Amid a furious backlash against Brussels’ environmental agenda, EU nations have supported expanding nuclear energy licences and lowering legislation to safeguard biodiversity.
A declaration that places “other non-fossil” energy sources on par with renewables in efforts to decarbonise was agreed upon by EU ambassadors on Friday as a result of months of French lobbying to promote its nuclear industry.1
In the EU’s guidelines on renewable energy, certain member states, including Germany, Austria, and Luxembourg, rejected included “low carbon” energy sources like nuclear because they thought it might discourage investment in other possibilities like wind and solar power.
However, France’s threat to obstruct the adoption of the EU’s renewable energy targets compelled the European Commission to submit a second declaration that recognised the value of nuclear, which Germany eventually backed.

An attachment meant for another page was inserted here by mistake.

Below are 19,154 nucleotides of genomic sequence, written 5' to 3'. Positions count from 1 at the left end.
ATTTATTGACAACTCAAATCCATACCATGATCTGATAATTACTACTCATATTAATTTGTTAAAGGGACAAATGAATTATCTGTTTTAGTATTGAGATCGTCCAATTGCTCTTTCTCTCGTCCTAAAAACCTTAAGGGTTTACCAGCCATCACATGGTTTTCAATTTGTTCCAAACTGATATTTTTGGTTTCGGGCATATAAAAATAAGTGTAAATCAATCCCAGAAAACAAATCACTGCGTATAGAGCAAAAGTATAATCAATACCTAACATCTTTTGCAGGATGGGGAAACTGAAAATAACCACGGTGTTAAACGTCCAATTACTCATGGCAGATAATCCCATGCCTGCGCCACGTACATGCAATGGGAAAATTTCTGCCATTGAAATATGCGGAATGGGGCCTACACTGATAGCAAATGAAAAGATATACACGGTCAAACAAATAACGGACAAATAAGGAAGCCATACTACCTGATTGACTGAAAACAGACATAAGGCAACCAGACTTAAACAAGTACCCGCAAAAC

The document said the commission “acknowledges that other sources of fossil-free energy than renewable energy contribute to reaching climate neutrality by 2050 for member states who decide to rely on such energy sources”.
Most countries, including France and Germany, accepted significant adjustments to the EU’s centrepiece law to repair damaged ecosystems, giving national governments much more flexibility in implementing the changes.
The commission first intended the Nature Restoration Law to preserve and revitalise European landscapes harmed by years of pollution or intensive agricultural usage.
Additionally, it should ensure that the bloc fulfils the 30% of the world’s ecosystems to be restored and conserved that were agreed upon at the COP15 biodiversity conference last year.
- Alice Hancock, ‘EU states back nuclear energy while diluting biodiversity reforms’, Financial Times, 16 June 2023, https://www.ft.com/content/ee8cfeb4-4c33-4f83-ad64-6b009ab5083a